With Canada’s major Mortgage Finance Companies and all six big banks offering mortgage deferrals of up to 6 months, as well as case-by-case options from credit unions, one of the major questions currently facing Canadians amid COVID-19 is do you defer your mortgage? To help you with this decision, we have gathered some important information on what it means to defer and the benefits (or side-effects) from doing so.
For anyone who is unsure, a mortgage payment deferral means that customers are not required to make regular payments (principal, interest and property tax, if applicable) on their mortgage. In the case of COVID-19, this deferral period can be up to six months.
As much as you may be keen on taking advantage of deferring your mortgage, it is essential to remember that this is not “free money”. During the time mortgage payments are deferred, it is important to understand that interest will continue to accrue and will be added to the mortgage account balance at the end of the deferral period. That said, depending on your financial situation, this may be a great option for those individuals who are facing lower monthly income due to COVID-19.
When deciding whether to defer, it is recommended that you have an honest conversation with yourself about your financial situation.
- Have you lost monthly income due to COVID-19?
- Are you struggling to pay your monthly bills as a direct result of COVID-19?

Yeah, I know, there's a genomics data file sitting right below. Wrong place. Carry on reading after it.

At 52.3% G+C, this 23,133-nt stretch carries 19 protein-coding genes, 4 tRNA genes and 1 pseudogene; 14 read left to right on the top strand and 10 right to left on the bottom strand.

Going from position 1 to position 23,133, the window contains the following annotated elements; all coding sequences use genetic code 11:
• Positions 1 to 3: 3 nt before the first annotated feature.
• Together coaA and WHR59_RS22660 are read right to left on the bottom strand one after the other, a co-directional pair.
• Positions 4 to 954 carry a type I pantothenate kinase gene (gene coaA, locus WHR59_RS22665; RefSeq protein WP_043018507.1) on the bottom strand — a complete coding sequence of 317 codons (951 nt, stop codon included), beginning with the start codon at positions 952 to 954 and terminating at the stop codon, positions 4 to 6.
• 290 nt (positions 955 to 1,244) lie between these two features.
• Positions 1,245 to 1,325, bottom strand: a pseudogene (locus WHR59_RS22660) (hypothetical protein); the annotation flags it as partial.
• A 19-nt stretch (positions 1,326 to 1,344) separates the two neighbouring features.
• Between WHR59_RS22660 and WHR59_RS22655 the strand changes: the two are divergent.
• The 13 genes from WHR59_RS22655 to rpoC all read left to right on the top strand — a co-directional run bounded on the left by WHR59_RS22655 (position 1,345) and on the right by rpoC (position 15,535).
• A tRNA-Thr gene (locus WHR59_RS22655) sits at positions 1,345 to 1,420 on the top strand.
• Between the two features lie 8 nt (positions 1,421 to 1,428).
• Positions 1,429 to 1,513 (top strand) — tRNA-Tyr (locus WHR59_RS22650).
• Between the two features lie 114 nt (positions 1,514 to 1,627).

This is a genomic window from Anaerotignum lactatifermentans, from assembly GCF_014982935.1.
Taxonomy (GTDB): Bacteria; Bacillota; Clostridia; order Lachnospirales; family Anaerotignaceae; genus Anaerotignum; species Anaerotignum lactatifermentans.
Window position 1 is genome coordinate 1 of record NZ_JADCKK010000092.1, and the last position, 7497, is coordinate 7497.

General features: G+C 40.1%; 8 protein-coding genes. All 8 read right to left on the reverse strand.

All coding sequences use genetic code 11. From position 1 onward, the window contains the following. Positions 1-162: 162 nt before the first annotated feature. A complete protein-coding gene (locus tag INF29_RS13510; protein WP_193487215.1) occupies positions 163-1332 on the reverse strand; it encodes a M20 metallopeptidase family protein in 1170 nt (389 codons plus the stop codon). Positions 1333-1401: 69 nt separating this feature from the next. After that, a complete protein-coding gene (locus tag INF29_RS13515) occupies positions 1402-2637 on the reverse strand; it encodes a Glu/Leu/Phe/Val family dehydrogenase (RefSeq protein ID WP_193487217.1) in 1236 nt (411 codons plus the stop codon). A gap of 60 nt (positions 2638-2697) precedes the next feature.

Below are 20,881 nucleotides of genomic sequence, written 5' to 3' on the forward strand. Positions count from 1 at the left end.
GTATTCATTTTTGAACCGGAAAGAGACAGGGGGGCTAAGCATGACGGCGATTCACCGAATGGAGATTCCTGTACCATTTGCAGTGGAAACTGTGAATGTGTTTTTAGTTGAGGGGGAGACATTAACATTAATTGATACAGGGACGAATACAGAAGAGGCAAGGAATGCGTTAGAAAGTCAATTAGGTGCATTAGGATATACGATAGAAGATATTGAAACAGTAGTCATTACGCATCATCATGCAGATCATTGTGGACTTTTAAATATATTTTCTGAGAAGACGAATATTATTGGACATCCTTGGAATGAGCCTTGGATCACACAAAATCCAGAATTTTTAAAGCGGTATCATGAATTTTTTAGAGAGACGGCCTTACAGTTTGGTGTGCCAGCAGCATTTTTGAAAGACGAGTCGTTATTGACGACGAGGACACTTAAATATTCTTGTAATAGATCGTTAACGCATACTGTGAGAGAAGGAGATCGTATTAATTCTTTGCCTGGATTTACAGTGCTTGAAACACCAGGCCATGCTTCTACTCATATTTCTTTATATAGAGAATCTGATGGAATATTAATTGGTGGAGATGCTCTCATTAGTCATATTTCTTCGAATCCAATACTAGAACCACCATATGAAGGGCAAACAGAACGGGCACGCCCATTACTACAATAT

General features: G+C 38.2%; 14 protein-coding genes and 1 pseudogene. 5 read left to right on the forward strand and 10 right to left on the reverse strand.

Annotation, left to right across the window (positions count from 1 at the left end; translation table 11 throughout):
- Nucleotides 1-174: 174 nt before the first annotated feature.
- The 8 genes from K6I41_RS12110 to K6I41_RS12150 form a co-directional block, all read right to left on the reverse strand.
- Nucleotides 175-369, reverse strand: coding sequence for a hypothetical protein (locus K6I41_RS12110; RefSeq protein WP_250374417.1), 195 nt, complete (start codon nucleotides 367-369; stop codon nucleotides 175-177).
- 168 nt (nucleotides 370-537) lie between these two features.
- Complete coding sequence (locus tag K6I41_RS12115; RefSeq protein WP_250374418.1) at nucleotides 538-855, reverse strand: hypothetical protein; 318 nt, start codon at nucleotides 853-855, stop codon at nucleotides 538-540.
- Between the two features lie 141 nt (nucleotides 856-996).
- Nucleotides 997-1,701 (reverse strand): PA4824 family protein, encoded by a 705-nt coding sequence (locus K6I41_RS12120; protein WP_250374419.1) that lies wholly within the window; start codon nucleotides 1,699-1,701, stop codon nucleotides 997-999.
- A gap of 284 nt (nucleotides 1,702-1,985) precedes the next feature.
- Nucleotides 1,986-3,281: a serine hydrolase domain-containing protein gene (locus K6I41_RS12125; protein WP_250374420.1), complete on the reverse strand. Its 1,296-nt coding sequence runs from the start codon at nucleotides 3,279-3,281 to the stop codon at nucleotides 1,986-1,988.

- Are you finding yourself extra stressed about your finances?
Remember, deferring payments is as much an emotional and mental decision as it is a financial one. In most cases, if you are really stressed and struggling then deferral is the way to go as it will help free up some income right away for families with reduced or no monthly income due to COVID-19.
To give you a rough idea of the true cost of deferral, RBC Bank has put out a great ‘Skip a Payment’ tool to help you understand how deferring your payment will work. This calculator will show you the amount owing after any deferred payment(s) to give you an idea of how affordable it may be for you. For example, if you have a mortgage rate of 2.80% and 20 years remaining, a single skipped payment of $2,000 will cost you an extra $1,403 over the long-term. Depending on your financial situation and regular monthly income, deferring your mortgage for six months might be a no-brainer for you – especially if it opens up your current finances for other bills.
If deferring is right for you, contacting your lender to apply and take advantage of this offer will be the next step. Ensuring you have approval for deferral will prevent any impact on your future credit rating.
Courtesy: Dominion Lending Centres